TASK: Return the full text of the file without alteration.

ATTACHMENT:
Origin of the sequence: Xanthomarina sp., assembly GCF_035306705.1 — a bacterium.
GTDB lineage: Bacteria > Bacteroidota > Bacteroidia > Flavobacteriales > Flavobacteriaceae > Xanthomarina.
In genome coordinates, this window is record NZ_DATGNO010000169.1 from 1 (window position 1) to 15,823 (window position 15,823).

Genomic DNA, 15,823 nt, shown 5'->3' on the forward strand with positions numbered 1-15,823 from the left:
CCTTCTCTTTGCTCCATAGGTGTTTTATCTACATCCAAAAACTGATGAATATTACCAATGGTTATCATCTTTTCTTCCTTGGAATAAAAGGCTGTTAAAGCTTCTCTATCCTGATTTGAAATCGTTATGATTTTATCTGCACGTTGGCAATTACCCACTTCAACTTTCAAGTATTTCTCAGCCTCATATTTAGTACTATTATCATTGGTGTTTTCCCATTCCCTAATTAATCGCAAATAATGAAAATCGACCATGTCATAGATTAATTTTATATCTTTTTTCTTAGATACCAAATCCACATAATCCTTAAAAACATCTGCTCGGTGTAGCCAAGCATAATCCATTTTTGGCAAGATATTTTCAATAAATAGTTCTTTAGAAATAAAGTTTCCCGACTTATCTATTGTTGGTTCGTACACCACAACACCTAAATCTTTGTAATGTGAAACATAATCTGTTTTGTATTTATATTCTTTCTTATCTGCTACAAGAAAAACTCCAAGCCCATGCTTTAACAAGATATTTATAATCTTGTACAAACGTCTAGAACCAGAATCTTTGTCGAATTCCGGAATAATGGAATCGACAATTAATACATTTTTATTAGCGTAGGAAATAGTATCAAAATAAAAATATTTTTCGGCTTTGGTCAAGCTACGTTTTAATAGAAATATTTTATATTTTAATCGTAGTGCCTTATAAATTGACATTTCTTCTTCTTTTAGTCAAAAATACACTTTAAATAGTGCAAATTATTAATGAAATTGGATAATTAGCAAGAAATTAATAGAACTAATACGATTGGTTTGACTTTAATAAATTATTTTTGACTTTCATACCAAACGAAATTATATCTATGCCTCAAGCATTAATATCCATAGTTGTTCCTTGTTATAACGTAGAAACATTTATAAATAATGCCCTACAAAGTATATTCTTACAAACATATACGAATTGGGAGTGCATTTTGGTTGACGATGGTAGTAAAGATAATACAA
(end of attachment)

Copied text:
Origin of the sequence: Xanthomarina sp., assembly GCF_035306705.1 — a bacterium.
GTDB lineage: Bacteria > Bacteroidota > Bacteroidia > Flavobacteriales > Flavobacteriaceae > Xanthomarina.
In genome coordinates, this window is record NZ_DATGNO010000169.1 from 1 (window position 1) to 15,823 (window position 15,823).

Genomic DNA, 15,823 nt, shown 5'->3' on the forward strand with positions numbered 1-15,823 from the left:
CCTTCTCTTTGCTCCATAGGTGTTTTATCTACATCCAAAAACTGATGAATATTACCAATGGTTATCATCTTTTCTTCCTTGGAATAAAAGGCTGTTAAAGCTTCTCTATCCTGATTTGAAATCGTTATGATTTTATCTGCACGTTGGCAATTACCCACTTCAACTTTCAAGTATTTCTCAGCCTCATATTTAGTACTATTATCATTGGTGTTTTCCCATTCCCTAATTAATCGCAAATAATGAAAATCGACCATGTCATAGATTAATTTTATATCTTTTTTCTTAGATACCAAATCCACATAATCCTTAAAAACATCTGCTCGGTGTAGCCAAGCATAATCCATTTTTGGCAAGATATTTTCAATAAATAGTTCTTTAGAAATAAAGTTTCCCGACTTATCTATTGTTGGTTCGTACACCACAACACCTAAATCTTTGTAATGTGAAACATAATCTGTTTTGTATTTATATTCTTTCTTATCTGCTACAAGAAAAACTCCAAGCCCATGCTTTAACAAGATATTTATAATCTTGTACAAACGTCTAGAACCAGAATCTTTGTCGAATTCCGGAATAATGGAATCGACAATTAATACATTTTTATTAGCGTAGGAAATAGTATCAAAATAAAAATATTTTTCGGCTTTGGTCAAGCTACGTTTTAATAGAAATATTTTATATTTTAATCGTAGTGCCTTATAAATTGACATTTCTTCTTCTTTTAGTCAAAAATACACTTTAAATAGTGCAAATTATTAATGAAATTGGATAATTAGCAAGAAATTAATAGAACTAATACGATTGGTTTGACTTTAATAAATTATTTTTGACTTTCATACCAAACGAAATTATATCTATGCCTCAAGCATTAATATCCATAGTTGTTCCTTGTTATAACGTAGAAACATTTATAAATAATGCCCTACAAAGTATATTCTTACAAACATATACGAATTGGGAGTGCATTTTGGTTGACGATGGTAGTAAAGATAATACAA